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#95 – I hope you kept the receipt

description: A close-up shot of a salesperson working a touchscreen cash register.  One hand is tapping the screen while the other is holding a receipt.  Photo by Simon Kadula on Unsplash.

(Photo by Simon Kadula on Unsplash)

A little optimism

In recent newsletters I’ve mentioned Vision Pro test runs by Victoria Song (The Verge) and Joanna Stern’s (WSJ). The latest entrant is The Washington Post’s Chris Velazco, who gave headset the most thorough road-test yet by wearing it several hours a day over the course of two weeks.

Integrating a device into your day-to-day like this is how you learn what really works and what doesn’t. It also gives you time to muse about what could work down the road. That makes Velazco’s article a mostly optimistic review. Despite a few small hang-ups, like the device’s weight, his overall take is that this could be the start of something new and exciting.

This time, it’s different

Not everyone shares Velazco’s sentiment. Vision Pro early-adopters are returning their headsets and sharing their tales on social media.

You might point out that this happens with every new tech gadget. People finally get it in their hot little hands, try it out, and realize the expectations inspired by the advertising blitz do not match the reality. That’s why we have return policies. No big deal.

Still, the wave of Vision Pro returns feels different.

I think back to the iMac, iPod, iPhone, and Apple Watch. It’s not like Apple had invented something completely new. Those devices are one company’s take on established concepts. Computers? “Wouldn’t you like one that just works, without a mess of cables and fiddly bits to deal with? Try this all-in-one deal.” The Walkman? “What if you had one, but it could hold your entire music collection?” Apple tells similar stories for watches and phones.

If the goal of the iMac was to create a single-piece computing device, then everything else on my list involves Apple creating a small-scale, standalone computer that masquerades as something else.

So the Vision Pro is a computer-masquerading-as-glasses, right? But it’s more like a super-charged version of a VR headset, a device fit for 2030 or 2035 when we’ve just barely made it to 2024. That’s a lot to ask of consumers when they don’t have decades of history to set their expectations. Factor in the price tag and it’s tough to write it off as an acquired taste.

I can’t help but to wonder about the percentage of Vision Pro buyers who also own a Meta Quest. Do these people have different – perhaps, more realistic – expectations of a VR headset? Are they in a better frame to evaluate the Apple offering?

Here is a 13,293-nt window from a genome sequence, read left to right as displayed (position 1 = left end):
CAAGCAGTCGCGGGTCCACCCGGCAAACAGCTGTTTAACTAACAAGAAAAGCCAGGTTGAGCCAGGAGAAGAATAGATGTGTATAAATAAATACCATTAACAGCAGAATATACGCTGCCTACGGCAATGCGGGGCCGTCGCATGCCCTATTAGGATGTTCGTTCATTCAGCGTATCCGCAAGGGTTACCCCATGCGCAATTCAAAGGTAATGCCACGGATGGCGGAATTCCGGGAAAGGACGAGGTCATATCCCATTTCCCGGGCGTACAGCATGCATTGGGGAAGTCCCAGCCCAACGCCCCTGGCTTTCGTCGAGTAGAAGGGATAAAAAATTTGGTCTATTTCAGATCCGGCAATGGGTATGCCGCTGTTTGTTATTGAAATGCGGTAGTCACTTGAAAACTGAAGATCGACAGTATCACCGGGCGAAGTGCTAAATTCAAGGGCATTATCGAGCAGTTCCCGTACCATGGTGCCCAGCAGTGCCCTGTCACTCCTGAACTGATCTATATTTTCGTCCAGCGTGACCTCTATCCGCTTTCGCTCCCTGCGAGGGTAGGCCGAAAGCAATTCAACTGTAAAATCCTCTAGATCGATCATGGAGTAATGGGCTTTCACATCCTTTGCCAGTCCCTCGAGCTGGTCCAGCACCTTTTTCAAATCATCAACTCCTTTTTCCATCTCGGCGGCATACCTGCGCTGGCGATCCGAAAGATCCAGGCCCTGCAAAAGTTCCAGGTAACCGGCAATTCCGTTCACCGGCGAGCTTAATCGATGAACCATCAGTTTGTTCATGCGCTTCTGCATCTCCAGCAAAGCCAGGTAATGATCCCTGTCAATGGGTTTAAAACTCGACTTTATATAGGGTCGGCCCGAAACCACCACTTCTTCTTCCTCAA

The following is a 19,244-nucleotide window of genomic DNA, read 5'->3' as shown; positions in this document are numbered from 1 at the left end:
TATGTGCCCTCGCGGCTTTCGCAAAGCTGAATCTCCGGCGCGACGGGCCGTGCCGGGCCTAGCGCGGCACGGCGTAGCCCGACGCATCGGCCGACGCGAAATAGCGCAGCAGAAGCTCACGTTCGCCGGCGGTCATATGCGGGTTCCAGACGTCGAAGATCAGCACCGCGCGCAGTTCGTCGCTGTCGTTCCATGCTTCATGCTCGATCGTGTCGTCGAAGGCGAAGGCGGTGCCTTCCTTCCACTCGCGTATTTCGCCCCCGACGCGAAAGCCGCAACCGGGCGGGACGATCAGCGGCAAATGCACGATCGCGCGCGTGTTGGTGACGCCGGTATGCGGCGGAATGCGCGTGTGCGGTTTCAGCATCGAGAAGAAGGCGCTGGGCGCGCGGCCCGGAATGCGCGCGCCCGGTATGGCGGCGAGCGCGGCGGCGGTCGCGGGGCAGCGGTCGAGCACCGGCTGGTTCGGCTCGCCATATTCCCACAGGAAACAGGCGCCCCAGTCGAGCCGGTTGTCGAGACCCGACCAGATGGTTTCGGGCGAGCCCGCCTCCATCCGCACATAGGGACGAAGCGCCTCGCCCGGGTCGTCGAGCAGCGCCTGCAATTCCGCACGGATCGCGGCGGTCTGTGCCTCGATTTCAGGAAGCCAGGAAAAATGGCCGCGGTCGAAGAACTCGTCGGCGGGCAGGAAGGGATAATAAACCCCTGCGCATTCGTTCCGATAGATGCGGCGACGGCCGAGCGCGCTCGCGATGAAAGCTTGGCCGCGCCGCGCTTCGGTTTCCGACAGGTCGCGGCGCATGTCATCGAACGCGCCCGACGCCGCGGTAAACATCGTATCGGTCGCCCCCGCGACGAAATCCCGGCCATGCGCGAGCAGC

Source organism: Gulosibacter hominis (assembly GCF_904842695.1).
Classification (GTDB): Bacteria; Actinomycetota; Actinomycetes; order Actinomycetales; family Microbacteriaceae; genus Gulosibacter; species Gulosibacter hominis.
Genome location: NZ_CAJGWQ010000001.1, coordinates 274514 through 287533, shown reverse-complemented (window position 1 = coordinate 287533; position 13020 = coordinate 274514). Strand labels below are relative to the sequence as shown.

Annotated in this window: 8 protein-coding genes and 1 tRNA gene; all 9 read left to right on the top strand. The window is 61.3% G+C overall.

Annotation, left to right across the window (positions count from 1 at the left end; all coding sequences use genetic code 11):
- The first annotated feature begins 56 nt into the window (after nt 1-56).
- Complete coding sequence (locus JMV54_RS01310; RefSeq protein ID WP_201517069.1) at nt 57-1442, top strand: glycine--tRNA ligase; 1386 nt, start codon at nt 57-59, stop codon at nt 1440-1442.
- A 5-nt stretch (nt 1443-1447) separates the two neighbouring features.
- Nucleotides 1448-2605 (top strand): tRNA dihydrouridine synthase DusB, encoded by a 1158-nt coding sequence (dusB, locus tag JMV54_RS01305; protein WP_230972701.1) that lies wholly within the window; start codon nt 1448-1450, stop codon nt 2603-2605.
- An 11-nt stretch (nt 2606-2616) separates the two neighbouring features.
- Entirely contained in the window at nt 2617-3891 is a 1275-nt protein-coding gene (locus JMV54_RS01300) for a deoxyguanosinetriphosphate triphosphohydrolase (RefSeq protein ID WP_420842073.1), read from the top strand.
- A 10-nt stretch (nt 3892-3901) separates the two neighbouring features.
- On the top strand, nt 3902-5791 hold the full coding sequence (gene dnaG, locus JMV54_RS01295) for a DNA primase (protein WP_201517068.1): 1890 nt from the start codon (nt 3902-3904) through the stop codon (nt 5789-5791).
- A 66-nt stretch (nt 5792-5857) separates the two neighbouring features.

Paying a small compliment

At least one person has tried both. Maybe you’ve heard of him? His name is … [checks notes] … Mark Zuckerberg. And he was none too impressed with the Vision Pro.

Let him have this moment, will you? After taking lumps over Horizon Worlds and the Quest headsets, Zuckerberg now he gets to watch his upstart competition stumble a little. Remember that Meta is already on its third headset to Apple’s first. Apple may have a bigger marketing push and glitzier videos, but Meta actually has experience building these things.

(I’ll give the guy credit. Zuckerberg managed to be gracious enough to offer a small compliment: he likes the Vision Pro’s eye-tracking. Of course, the guy who built an advertising behemoth from mining personal data would like the eye-tracking. Talk about being on-brand.)

I hope Zuckerberg doesn’t get too confident. He can poke fun at people paying $3,500 for a Vision Pro when the Quest runs just a fraction of that. But let’s remember that the $35 billion he’s spent on Meta’s VR projects – across the Quest headsets and Horizon Worlds metaverse property – has yet to pay off.

Food for thought

A recent piece in Der Spiegel offers a more substantive critique. The title “Warum Sie jetzt keine Vision Pro kaufen sollten” – loosely translated as “Why You Shouldn’t Buy A Vision Pro Just Yet” – is a little clickbaity, but not unreasonably so. (Here’s a Google Translate link for those who’d like to follow along in English.)

The reasons mostly boil down to the Vision Pro being a US-only release for now. Even if a German buyer treks across the Atlantic to grab one, they’ll need to set up a US iTunes account for it to work. That’s annoying but understandable. Nothing out of line there.

Where it gets interesting is in the device’s language support. The Vision Pro, like every other Apple device, supports multiple languages. But you have to connect a Bluetooth keyboard to switch out of English. This strikes me as an odd hurdle in a country where so many languages are spoken.

Then you have the fact that the Vision Pro is a one-person device. The Spiegel article notes that you can easily hand your smartphone or tablet to someone else, no problem. The Vision Pro’s guest mode, by comparison, takes a few minutes to switch from person to person. And that’s only if your guest has 20/20 vision. They’ll otherwise need to shell out $150 for a set of ZEISS Optical Inserts to match their prescription glasses.

Other ways to spend that money

All in all, the Vision Pro feels a bit much for a first-generation device that is hard to share.

What if you have the money and still want a new toy, though?

You could toss in another $500 and get a 3D printer that does chocolate. Just sayin'.

In other news …

The wrap-up

This was an issue of Block & Mortar.

Who’s behind Block & Mortar? I'm Q McCallum. I've spent the past two decades in the emerging-tech space. And I'm very interested in web3 use cases.

Credit where it's due. Big thanks to Shane Glynn for reviewing early drafts. Any mistakes that remain are mine.

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